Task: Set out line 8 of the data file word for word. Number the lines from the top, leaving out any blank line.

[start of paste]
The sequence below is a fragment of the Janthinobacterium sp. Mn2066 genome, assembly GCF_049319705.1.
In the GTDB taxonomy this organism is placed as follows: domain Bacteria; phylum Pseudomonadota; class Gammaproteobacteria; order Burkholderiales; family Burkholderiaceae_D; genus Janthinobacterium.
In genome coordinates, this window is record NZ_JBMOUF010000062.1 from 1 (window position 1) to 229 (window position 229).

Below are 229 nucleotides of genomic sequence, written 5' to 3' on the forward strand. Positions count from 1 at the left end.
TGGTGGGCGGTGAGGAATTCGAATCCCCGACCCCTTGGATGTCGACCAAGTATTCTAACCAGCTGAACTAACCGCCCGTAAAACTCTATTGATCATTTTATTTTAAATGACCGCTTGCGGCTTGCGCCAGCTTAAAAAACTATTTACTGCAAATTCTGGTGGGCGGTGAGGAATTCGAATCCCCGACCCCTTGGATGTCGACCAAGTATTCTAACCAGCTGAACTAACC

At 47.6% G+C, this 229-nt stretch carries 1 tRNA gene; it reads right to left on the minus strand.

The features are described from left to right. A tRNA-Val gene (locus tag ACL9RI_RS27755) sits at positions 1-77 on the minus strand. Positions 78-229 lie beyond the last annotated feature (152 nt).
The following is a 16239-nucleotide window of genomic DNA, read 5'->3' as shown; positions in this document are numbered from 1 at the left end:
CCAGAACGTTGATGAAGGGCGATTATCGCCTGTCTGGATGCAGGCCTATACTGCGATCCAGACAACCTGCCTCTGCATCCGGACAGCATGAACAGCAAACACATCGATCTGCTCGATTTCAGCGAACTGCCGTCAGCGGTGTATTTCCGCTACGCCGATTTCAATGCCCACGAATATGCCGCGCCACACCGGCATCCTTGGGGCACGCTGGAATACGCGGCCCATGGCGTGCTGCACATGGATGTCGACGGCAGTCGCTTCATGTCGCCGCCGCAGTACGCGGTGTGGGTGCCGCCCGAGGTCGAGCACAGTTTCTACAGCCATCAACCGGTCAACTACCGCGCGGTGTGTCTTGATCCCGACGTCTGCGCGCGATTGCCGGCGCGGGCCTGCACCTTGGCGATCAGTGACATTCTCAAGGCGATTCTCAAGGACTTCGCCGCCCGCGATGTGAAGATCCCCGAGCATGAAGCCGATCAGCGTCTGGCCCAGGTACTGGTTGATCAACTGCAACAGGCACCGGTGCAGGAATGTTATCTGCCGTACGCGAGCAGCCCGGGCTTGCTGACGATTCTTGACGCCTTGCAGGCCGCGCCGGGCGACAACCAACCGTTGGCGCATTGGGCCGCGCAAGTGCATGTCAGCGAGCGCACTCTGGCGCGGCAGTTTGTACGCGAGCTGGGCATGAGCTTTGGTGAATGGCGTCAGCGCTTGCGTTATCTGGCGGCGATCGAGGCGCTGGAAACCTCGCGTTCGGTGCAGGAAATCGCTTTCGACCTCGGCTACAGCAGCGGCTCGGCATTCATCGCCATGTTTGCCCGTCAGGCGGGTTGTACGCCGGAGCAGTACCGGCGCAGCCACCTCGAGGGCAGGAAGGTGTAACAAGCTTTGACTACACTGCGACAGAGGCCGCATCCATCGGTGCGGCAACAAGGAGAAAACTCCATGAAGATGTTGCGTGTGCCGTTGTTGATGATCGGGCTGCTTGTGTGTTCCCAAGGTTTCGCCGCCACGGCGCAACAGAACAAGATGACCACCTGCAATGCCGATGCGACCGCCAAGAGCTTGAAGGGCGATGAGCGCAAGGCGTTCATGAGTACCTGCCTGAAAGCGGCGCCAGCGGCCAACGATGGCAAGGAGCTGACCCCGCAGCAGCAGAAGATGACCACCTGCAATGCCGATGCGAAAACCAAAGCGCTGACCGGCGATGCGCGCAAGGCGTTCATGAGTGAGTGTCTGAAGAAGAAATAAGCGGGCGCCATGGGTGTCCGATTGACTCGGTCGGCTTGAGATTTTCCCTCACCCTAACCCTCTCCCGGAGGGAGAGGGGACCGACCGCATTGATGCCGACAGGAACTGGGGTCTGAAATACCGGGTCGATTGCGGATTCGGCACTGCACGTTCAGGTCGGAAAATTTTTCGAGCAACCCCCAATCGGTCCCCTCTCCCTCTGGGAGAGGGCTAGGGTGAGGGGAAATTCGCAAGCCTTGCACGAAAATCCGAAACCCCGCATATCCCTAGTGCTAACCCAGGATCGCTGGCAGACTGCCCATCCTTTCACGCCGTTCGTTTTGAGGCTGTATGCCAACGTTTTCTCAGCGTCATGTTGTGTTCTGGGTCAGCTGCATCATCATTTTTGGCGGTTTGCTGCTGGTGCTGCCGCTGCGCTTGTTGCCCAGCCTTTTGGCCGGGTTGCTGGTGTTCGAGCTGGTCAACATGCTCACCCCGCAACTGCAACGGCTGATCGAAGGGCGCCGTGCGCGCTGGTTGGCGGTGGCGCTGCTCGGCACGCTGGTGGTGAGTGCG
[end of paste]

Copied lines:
The following is a 16239-nucleotide window of genomic DNA, read 5'->3' as shown; positions in this document are numbered from 1 at the left end: